Picture of sea vessel plough through rough maritime conditions

Innovations in marine technology, pioneered through Open Access research...

Strathprints makes available scholarly Open Access content by researchers in the Department of Naval Architecture, Ocean & Marine Engineering based within the Faculty of Engineering.

Research here explores the potential of marine renewables, such as offshore wind, current and wave energy devices to promote the delivery of diverse energy sources. Expertise in offshore hydrodynamics in offshore structures also informs innovations within the oil and gas industries. But as a world-leading centre of marine technology, the Department is recognised as the leading authority in all areas related to maritime safety, such as resilience engineering, collision avoidance and risk-based ship design. Techniques to support sustainability vessel life cycle management is a key research focus.

Explore the Open Access research of the Department of Naval Architecture, Ocean & Marine Engineering. Or explore all of Strathclyde's Open Access research...

Alcohol consumption, perceptions of community responses, and attitudes to service provision: Results from a survey of Indian, Chinese and Pakistani young people in Greater Glasgow, Scotland, UK

Hunter, Simon C. and Ross, A. and Heim, D. and Bakshi, N. and Davies, J. and Flatley, K. (2004) Alcohol consumption, perceptions of community responses, and attitudes to service provision: Results from a survey of Indian, Chinese and Pakistani young people in Greater Glasgow, Scotland, UK. Alcohol and Alcoholism, 39 (3). pp. 220-226. ISSN 0735-0414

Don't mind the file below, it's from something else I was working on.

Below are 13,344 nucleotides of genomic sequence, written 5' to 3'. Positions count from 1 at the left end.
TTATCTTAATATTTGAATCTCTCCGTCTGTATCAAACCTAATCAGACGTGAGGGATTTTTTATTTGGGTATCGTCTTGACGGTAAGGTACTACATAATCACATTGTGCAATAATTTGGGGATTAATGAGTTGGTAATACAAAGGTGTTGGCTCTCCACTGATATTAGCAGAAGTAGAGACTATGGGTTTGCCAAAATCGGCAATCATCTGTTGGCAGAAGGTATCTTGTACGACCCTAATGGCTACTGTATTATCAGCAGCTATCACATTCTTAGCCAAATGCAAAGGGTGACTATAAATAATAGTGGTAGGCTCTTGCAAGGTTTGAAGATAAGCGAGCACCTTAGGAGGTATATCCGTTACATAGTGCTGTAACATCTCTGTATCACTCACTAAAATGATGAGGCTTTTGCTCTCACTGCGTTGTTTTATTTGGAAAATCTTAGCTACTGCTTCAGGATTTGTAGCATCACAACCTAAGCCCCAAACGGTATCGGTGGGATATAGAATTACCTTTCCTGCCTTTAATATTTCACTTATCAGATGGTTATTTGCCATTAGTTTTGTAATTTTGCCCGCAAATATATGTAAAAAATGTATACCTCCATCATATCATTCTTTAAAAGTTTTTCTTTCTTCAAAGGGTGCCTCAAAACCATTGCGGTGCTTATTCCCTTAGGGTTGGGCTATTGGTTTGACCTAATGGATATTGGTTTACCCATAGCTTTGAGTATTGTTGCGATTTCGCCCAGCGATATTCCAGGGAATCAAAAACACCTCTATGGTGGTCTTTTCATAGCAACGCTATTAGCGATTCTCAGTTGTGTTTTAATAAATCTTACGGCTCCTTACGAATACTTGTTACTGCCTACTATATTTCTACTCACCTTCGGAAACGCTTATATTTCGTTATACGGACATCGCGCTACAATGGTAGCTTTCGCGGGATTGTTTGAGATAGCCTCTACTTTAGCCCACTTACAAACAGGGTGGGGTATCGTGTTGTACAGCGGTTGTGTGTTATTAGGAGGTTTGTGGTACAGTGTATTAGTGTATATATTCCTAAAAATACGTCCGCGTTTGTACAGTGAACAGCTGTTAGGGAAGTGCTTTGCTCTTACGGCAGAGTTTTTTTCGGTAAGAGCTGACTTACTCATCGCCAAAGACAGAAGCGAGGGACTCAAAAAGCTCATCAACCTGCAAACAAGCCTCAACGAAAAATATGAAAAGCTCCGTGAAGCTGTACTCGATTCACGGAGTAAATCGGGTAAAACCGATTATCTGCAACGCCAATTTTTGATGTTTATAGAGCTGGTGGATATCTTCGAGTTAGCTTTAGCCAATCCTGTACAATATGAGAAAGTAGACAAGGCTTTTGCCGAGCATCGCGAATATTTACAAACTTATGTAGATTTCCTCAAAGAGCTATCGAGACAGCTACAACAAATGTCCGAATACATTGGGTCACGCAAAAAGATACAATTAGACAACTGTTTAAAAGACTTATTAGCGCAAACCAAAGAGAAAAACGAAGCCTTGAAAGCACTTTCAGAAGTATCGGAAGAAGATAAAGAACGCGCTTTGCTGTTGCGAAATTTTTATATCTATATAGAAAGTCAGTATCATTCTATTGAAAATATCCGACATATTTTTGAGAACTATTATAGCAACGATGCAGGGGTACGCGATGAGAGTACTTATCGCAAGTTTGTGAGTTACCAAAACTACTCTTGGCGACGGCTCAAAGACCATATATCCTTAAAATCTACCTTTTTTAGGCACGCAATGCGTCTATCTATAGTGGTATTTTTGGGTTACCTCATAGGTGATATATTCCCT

Full text not available in this repository. Request a copy from the Strathclyde author

Abstract

The aim of this study is to gather prevalence data regarding alcohol consumption and gauge perceptions of community responses to alcohol and service provision in a sample of Pakistani, Indian and Chinese young people aged 16-25 years, in Greater Glasgow, Scotland, UK. A survey methodology utilizing purposive sampling techniques (n = 174) was employed. Data were collected using an interviewer-administered questionnaire. Alcohol consumption amongst the target populations is currently lower than that of the general population. Predictors of alcohol consumption were found to include self-reported importance of religion (a negative association with consumption) and having same-ethnicity friends who drink alcohol. There was a lack of consensus amongst participants regarding whether service provision should be part of the mainstream or specialist for black and minority ethnic individuals. Alcohol consumption in the target populations may be increasing and service provision could benefit by including specialist services for black and minority ethnic groups, in addition to mainstream services that need to be culturally sensitive.